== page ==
Three-dimensional arteriography (3DA): Beth Israel Medical Center in New York, N.Y., uses a new type of neuroimaging that it believes will replace conventional angiography in treating carotid and intracranial vascular diseases, including aneurysms and arterio-venous malformations. The 3DA images are often clearer than DSA, and require less radiation, contrast and assembly time.
Multi-slice computed tomography (MSCT): A noninvasive method for detecting stenoses in coronary arteries, The Lancet recently reported that MSCT had the “potential to develop into a reliable clinical technique. MRI and EBCT [electron beam computed tomography] ? both have significant limitations in reliable visualisation of the coronary arteries. MSCT scanners ? allow noninvasive coronary angiography within a single breath-hold by use of a rotation speed of 0.5 s[econds] and sophisticated algorithms for retrospective electrocardiographic gating.”
Laser-assisted angioplasty: In 1998, a solid-state, pulsed-wave, mid-infrared laser was introduced that could vaporize and remove atheromatous and thrombotic plaques. It was tested on heart-transplant recipients considered unsuitable candidates for balloon angioplasty, with a procedural success rate of 100 percent.
Chronic pelvic pain in women: Often the result of faulty valves in ovarian veins that cause blood pooling, the condition can now be treated on an outpatient basis with embolization using stainless steel coils placed with a catheter.
Chemoembolization: Polyvinyl alcohol particles combined with chemotherapeutic agents are injected into blood vessels that feed tumors. The particles block off the vessels, and the drugs stay in the tumors.
ICG: Indocyanine green (ICG) angiography is retinal imaging with dye that fluoresces in infrared light. It can detect lesions too small to see with standard fluoresce in angiography. The recent availability of high-sensitivity fundoscopic cameras has transformed the treatment of age-related macular degeneration.
Clot busters: Ekos Corp. of Bothell, Wash., is testing Lysus, a miniaturized catheter containing a tiny ultrasound transducer that delivers a thrombolytic drug directly to blood clots of stroke patients. The ultrasonic energy induces a change in the clot that allows the drug to better penetrate it. Angiography is then used to monitor speed and extent of clot dissolution. Lysus also is being tested in gene therapy to prevent restenosis.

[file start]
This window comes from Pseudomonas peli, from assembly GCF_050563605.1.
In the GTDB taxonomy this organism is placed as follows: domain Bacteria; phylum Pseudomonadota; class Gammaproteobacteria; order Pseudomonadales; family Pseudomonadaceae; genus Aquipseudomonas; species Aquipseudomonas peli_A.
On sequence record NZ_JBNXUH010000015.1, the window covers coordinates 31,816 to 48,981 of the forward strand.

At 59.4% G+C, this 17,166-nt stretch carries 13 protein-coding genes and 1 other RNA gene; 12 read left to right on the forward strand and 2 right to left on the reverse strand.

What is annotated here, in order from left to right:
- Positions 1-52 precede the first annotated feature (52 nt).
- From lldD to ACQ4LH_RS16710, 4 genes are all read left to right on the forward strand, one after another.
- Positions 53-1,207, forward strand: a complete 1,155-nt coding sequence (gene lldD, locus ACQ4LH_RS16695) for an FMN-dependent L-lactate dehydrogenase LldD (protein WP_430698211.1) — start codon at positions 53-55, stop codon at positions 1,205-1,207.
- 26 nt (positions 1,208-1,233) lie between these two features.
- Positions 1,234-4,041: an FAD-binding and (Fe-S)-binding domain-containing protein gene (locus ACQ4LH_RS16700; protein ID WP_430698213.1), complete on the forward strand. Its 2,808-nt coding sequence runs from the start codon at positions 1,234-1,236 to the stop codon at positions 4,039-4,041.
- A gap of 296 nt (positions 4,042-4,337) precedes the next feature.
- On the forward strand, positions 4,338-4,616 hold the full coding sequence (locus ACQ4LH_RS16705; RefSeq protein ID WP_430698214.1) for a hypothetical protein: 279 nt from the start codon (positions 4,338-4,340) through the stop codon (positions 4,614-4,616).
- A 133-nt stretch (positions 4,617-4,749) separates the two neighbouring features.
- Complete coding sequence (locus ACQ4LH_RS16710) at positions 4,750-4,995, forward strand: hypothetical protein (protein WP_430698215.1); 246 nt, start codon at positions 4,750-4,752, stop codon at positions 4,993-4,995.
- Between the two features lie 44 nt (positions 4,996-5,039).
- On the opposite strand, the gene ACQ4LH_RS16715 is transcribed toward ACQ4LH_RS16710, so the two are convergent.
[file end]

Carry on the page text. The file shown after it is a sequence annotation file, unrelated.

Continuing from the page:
More than a fad
“The growth in radiology will largely be in the area of therapeutics,” predicts Joseph Fritz, Ph.D., Toshiba America’s senior manager of clinical development. “The use of intra-arterial techniques for treatment has become rather popular. Combining CT or tomography capability with that gives the opportunity to see the organ and understand the breadth of that pathology, and also then use the angiography system to be able to guide the catheter right up to the organ.”
Left: A customized Toshiba IBR combination CT/X-ray system mounted on floor and ceiling rails with a fiber optic communication system between the scanner and C-arm is installed at the Centre for Image-Guided Therapy at the Hospital for Sick Children in Toronto. Right:? A snapshot from a Toshiba America Medical Systems’ 3D Angio dataset, represents the posterior-to-anterior view of the left internal carotid circulation of the human brain.
In June at Johns Hopkins, Toshiba installed the next generation of the CT/angio system it installed last spring at HSC. The new one is capable of 0.5-second rotation speeds. Fritz says it is an “Aquilion CT system equipped with interventional capability. With that system, there have been RF ablations of tumors in kidneys, and biopsies. A number of standard techniques that are often done under ultrasound guidance are being done under CT guidance.”
“We have new angio systems that are going into Johns Hopkins soon. One is a neuro biplane system that has 3D capabilities and another, within the cardiology area, is a dual-plane system. It allows you not only to do imaging of the heart and standard coronary cath procedures, but also peripheral procedures. It has a configuration where one console can actually access two very different kinds of C-arms for two applications in one room. And we have new versions of that equipment that will be tapping into the flat-panel technology.”